Weeklong early voting moved to end of MayApril 27, 2020
By CANDY NEAL
In-person early voting will start in Dubois County on May 26, will only be at the Dubois County Courthouse Annex and will last for one week.
Sanitary precautions will be taken to keep voters and poll workers safe.
“We have more than enough supplies at this point,” County Clerk Amy Kippenbrock said Thursday. Our office has worked really hard at acquiring hand sanitizer, masks and gloves.”
Friday, Gov. Eric Holcomb signed an executive order changing the early voting period to one week, from Tuesday, May 26, to Monday, June 1. Before that, early voting was going to start on May 5, having been moved from the beginning of April. All the changes are due to the coronavirus pandemic and the orders to limit fact-to-face contact.
The Dubois County Election Board decided Thursday that voting will be at the annex only and set the voting hours, which are consistent with previous voting hours.
“We’re not doing any of those other places we had scheduled before,” Kippenbrock said. “It’s only at the annex.”
For early voting week, voting will be from 8 a.m. to 4 p.m. on Tuesday, May 26, Thursday, May 28, and Friday, May 29. There will also be voting from 8 a.m. to 6 p.m. on Wednesday, May 27, from 8 a.m. to 3 p.m. Saturday, May 30, and from 8 a.m. to noon Monday, June 1. There will be no voting on Monday, May 25, which is Memorial Day.
Primary Election Day will be Tuesday, June 2. “Every precinct is voting. You vote in your own precinct location,” Kippenbrock said. “That is the same as it’s always has been.”
The clerk’s office has taken steps to make sure sanitary supplies will be at each polling location.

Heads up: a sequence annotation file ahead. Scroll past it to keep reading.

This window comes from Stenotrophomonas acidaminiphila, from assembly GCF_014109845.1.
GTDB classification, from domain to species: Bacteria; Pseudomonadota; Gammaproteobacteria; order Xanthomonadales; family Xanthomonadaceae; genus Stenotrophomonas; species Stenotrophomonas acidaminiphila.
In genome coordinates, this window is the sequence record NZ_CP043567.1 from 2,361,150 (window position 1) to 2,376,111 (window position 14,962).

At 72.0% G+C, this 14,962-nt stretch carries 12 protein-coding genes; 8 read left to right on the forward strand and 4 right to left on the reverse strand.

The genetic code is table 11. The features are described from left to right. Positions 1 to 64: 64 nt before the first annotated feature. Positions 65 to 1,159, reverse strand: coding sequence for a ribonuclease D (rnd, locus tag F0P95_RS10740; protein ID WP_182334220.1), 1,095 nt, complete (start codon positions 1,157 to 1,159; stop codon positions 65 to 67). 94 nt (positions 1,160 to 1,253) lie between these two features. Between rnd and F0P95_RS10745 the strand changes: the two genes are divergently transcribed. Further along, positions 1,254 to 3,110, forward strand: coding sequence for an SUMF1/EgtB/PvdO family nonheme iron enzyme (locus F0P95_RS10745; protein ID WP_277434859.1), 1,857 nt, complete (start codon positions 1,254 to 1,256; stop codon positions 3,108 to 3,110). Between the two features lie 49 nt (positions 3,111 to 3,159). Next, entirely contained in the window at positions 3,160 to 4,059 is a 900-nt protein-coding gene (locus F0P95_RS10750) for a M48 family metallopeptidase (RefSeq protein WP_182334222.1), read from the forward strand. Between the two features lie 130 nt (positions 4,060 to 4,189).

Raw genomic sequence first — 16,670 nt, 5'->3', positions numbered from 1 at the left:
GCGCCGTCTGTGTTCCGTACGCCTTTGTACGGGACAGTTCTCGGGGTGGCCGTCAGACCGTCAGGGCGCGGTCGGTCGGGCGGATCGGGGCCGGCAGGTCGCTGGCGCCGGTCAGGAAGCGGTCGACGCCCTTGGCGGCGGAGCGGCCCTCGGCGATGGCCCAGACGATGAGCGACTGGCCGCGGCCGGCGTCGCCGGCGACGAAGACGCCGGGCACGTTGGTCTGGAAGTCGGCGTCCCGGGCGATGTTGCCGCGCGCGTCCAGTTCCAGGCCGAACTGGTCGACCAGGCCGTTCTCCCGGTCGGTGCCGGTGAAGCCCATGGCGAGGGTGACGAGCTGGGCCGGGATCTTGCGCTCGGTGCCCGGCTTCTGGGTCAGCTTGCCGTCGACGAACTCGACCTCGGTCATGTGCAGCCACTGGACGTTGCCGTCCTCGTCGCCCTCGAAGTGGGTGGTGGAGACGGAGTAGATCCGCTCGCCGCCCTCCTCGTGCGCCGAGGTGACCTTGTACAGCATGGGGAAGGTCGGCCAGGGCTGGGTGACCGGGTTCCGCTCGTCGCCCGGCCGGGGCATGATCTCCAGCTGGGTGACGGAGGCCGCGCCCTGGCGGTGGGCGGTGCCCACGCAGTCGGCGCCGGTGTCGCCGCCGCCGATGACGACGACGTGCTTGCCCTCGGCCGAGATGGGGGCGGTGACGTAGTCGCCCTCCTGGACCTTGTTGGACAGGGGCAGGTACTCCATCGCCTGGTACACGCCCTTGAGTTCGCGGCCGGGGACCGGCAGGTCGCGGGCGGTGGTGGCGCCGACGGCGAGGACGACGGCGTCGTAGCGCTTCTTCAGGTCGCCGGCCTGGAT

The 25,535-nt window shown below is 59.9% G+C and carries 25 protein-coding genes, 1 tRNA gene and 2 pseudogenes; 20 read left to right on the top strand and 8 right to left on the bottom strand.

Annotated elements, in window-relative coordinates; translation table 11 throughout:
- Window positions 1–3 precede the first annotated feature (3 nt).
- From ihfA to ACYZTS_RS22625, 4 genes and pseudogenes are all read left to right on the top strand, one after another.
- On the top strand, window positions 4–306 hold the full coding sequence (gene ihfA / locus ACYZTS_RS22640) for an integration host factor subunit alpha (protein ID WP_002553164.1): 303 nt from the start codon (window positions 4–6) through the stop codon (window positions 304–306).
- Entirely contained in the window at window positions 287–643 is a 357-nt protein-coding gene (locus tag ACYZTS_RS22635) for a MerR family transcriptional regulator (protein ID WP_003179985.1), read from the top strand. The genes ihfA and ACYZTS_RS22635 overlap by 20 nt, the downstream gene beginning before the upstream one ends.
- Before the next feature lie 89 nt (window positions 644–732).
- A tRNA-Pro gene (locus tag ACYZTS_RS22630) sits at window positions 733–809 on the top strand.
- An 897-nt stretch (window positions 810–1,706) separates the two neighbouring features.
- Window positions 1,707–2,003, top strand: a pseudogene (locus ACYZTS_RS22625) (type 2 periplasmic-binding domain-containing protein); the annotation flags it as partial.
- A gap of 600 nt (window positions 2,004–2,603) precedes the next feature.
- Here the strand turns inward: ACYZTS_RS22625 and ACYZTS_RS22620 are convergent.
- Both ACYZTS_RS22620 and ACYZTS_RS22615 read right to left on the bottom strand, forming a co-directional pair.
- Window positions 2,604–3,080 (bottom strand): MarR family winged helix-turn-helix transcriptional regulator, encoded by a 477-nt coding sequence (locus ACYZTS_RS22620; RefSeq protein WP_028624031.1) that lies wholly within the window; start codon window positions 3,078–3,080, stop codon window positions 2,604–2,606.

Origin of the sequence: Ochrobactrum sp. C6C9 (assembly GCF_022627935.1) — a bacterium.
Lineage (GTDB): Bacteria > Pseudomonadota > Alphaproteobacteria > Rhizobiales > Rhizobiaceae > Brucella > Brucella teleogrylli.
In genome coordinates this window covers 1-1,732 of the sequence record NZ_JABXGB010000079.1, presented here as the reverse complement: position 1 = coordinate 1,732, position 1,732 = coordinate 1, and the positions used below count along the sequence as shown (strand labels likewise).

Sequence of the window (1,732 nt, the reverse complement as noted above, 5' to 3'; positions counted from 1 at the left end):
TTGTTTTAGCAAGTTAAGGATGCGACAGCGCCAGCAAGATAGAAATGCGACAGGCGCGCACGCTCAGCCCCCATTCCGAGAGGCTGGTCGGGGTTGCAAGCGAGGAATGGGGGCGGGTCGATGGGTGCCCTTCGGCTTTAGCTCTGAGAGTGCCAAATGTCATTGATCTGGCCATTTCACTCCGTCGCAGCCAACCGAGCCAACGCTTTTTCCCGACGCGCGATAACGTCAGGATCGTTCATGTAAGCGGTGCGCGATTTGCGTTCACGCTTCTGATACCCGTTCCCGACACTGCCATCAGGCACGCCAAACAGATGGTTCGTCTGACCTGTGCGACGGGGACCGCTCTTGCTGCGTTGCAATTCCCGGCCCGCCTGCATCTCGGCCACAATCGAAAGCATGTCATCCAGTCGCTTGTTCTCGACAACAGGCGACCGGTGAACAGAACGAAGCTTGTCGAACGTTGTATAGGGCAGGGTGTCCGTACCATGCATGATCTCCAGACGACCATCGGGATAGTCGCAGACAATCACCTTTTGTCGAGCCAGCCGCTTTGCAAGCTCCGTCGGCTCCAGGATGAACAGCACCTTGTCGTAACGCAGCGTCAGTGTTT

“Poll workers will be provided with masks, gloves and hand sanitizer,” Kippenbrock said. “Voters that are coming in to vote, whether it be at early voting or the day of, there will be bottles of hand sanitizer available for them.”
Krodel Warehouse is providing the gloves. French Lick Winery is providing the hand sanitizer. And Jasper Industrial is providing masks and the jugs for the sanitizer.
“Resourcing it at a local level was important, just to put our hands on it,” Kippenbrock said. “They were easy and fabulous to work with, and were able to provide us with everything we asked for.”
Those who are still wary about going to vote in person can still vote by mail. The voter must submit an application requesting an absentee ballot to be mailed, and then complete and mail in the ballot.
As of Thursday morning, the clerk’s office had mailed out 397 ballots.
“Our voting by mail is pretty active,” Kippenbrock said. “We are regularly getting phone calls for that. Any voter who wants to do that are welcomed to do so.”
Those wanting an application to receive an absentee ballot by mail can contact the county clerk’s office at 812-481-7035, and one will be mailed to you. Applications can also be found on the Indiana Secretary of State’s website, https://www.in.gov/sos/elections/2402.htm.
The application is due to the clerk’s office by May 21. Completed ballots are due by noon on Primary Election Day.
Kippenbrock said the primary ballot will have the names of people who filed by the Feb. 7 deadline and hadn’t dropped out before the Feb. 10 withdrawal deadline, Feb. 20 for presidential candidates. So there will be people on the ballot that have since dropped out of the race.
“If you look at the Democratic presidential list, there will be six or seven names,” she said as an example. But really, it’s only one person still running. You can vote for any of the people who are on that ballot. But the only person that’s still in the race is Joe Biden.”
If a voter wants to know who is on the ballot and if there are any contested races on the person’s ballot, the person can go online at www.Indianavoters.com and select “Who’s on my ballot.”
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